PAC questions service chiefs

PAC questions service chiefs

Why are unit-run canteens kept out of CAG audit, asks panel chief MM Joshi

PAC questions service chiefs

Army chief V K Singh and Indian Air Force chief P V Naik deposed before the PAC headed by BJP veteran Murli Manohar Joshi. The Navy was represented by vice chief D K Dewan as navy chief Admiral Nirmal Verma is away in Indonesia on an official tour.

“The chiefs gave their views on both reports. We have sought further clarifications from them and decide on the future course of action after receiving their inputs,” Joshi said.
“Chiefs were called because they set the rules and everybody else follow. It’s better to talk to those who made these rules. They understood PAC has the right to call anybody,” he said.


Usually when service-related matters are examined by the PAC, the services are represented by respective vice chiefs and quarter-master generals. The chiefs made a deposition after the PAC insisted on their presence.

While Singh alone gave his deposition in the morning on the dry ration issues, he was joined by Naik and Dewan in the afternoon while presenting their case on the URC before the PAC.

The PAC is examining two 2010 reports of the CAG in which the auditing watchdog flagged Army’s refusal to allow them audit the URCs arguing they are part of the regiment and hence out of bounds for the CAG.

“Every area utilising resources from the consolidated fund of India should be audited and the audit reports be placed in Parliament,” Joshi said, refusing to disclose anything on the proceedings and how long it would take for the PAC to complete its probe.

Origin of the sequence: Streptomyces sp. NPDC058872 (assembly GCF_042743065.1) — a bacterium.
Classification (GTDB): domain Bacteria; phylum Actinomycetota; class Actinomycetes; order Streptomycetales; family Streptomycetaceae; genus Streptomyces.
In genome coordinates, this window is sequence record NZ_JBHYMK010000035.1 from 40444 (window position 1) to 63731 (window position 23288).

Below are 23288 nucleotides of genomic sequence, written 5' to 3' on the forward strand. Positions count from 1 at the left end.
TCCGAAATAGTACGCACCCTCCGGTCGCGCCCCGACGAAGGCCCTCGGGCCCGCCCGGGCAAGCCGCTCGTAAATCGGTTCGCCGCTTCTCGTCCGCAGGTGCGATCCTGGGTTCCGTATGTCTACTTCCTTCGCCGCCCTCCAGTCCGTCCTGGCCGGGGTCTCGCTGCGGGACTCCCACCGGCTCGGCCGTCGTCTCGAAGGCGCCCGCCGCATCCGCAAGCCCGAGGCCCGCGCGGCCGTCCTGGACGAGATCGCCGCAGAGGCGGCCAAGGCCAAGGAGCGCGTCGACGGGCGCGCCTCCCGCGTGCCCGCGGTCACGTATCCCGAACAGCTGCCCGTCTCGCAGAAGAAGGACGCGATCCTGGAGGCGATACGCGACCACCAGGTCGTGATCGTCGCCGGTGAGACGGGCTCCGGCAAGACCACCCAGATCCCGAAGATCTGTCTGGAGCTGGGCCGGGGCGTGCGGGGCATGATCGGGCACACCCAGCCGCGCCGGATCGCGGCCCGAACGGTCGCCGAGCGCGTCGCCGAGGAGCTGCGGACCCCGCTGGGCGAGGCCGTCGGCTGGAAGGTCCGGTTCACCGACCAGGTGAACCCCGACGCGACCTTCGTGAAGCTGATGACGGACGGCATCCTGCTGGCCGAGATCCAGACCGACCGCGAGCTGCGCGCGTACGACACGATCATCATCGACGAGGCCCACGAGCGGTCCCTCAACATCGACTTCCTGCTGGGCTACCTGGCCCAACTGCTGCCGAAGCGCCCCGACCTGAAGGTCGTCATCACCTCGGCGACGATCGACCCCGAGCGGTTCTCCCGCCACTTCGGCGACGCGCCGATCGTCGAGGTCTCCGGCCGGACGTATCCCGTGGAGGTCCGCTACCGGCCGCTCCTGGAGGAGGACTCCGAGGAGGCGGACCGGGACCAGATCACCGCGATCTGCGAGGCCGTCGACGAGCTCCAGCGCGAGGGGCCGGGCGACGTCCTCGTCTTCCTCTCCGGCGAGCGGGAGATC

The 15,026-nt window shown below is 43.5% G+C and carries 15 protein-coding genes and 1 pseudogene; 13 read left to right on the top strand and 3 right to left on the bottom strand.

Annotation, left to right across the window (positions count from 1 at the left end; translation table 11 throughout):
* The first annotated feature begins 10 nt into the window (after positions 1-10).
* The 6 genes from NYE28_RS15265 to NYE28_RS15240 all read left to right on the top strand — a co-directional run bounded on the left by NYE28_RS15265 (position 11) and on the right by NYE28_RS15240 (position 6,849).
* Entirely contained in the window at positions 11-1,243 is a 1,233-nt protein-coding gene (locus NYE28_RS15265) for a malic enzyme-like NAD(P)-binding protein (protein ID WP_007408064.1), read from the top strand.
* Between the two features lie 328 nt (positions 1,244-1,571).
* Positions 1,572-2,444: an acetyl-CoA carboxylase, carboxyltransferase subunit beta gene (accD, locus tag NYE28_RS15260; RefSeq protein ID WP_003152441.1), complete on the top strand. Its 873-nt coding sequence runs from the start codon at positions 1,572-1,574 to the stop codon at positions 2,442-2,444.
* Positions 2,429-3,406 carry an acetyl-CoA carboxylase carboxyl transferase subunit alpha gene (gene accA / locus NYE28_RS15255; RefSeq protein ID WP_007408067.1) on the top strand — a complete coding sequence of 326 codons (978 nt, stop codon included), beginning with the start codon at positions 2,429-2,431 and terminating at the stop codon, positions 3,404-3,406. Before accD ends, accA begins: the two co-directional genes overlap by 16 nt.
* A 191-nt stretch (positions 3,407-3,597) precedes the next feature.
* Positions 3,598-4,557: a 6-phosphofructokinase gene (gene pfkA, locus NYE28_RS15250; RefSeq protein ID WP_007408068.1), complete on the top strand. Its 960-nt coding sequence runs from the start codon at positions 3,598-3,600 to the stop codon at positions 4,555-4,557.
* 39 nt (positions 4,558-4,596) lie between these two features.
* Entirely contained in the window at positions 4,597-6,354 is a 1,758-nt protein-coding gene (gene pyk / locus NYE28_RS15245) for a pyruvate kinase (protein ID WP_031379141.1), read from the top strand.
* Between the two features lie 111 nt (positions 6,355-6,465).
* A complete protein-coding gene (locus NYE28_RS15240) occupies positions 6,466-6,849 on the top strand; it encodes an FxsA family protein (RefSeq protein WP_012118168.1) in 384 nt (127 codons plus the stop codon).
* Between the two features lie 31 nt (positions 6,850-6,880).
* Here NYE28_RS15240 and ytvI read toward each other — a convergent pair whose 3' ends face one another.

Abuse of the Army Canteen and Stores Department, particularly for liquor, is a perpetual complaint for years. Even though the Army headquarters has taken certain steps to prevent the abuse, nothing has changed on the ground level.

The CAG also highlighted the poor quality of ration given to soldiers, which is now being looked at by the PAC. Irregularities were found in every stage of procurement process. Rations which include rice, wheat, sugar, edible oil, pulses and tinned food were stored for months after its expiry. The mismatch between demand and procurement is so serious that CAG said either the soldiers are underfed or the Army has a secret stock.

The report hinted at having cartels in the purchase of fresh rations. For instance, in Delhi, one vendor supplied meat worth Rs 5 crore every year in the last three years. Similarly in Chandimandir, only one contractor bagged the contract for supply of meat worth Rs 2.34 crore. 

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